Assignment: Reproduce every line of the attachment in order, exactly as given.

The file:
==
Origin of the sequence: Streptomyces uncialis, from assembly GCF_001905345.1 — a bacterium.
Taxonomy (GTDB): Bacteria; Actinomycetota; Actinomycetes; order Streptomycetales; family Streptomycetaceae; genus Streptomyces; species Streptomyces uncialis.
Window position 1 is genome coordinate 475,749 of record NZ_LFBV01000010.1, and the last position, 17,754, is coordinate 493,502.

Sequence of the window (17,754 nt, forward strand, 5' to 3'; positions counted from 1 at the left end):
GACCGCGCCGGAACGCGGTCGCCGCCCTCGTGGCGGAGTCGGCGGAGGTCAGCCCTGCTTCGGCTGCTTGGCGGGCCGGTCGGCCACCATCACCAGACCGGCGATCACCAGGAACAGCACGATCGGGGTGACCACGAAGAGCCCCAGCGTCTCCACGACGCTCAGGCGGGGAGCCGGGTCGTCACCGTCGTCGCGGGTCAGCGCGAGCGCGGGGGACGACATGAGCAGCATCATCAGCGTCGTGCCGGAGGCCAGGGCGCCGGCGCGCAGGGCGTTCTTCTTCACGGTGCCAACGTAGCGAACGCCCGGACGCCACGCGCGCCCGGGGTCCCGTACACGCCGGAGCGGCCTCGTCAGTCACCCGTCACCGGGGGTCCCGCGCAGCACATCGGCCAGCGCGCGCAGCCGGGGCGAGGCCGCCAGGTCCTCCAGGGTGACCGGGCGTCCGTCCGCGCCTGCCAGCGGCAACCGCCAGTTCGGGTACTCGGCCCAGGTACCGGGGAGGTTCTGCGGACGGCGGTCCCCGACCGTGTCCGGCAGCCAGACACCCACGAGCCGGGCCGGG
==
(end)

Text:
Origin of the sequence: Streptomyces uncialis, from assembly GCF_001905345.1 — a bacterium.
Taxonomy (GTDB): Bacteria; Actinomycetota; Actinomycetes; order Streptomycetales; family Streptomycetaceae; genus Streptomyces; species Streptomyces uncialis.
Window position 1 is genome coordinate 475,749 of record NZ_LFBV01000010.1, and the last position, 17,754, is coordinate 493,502.

Sequence of the window (17,754 nt, forward strand, 5' to 3'; positions counted from 1 at the left end):
GACCGCGCCGGAACGCGGTCGCCGCCCTCGTGGCGGAGTCGGCGGAGGTCAGCCCTGCTTCGGCTGCTTGGCGGGCCGGTCGGCCACCATCACCAGACCGGCGATCACCAGGAACAGCACGATCGGGGTGACCACGAAGAGCCCCAGCGTCTCCACGACGCTCAGGCGGGGAGCCGGGTCGTCACCGTCGTCGCGGGTCAGCGCGAGCGCGGGGGACGACATGAGCAGCATCATCAGCGTCGTGCCGGAGGCCAGGGCGCCGGCGCGCAGGGCGTTCTTCTTCACGGTGCCAACGTAGCGAACGCCCGGACGCCACGCGCGCCCGGGGTCCCGTACACGCCGGAGCGGCCTCGTCAGTCACCCGTCACCGGGGGTCCCGCGCAGCACATCGGCCAGCGCGCGCAGCCGGGGCGAGGCCGCCAGGTCCTCCAGGGTGACCGGGCGTCCGTCCGCGCCTGCCAGCGGCAACCGCCAGTTCGGGTACTCGGCCCAGGTACCGGGGAGGTTCTGCGGACGGCGGTCCCCGACCGTGTCCGGCAGCCAGACACCCACGAGCCGGGCCGGG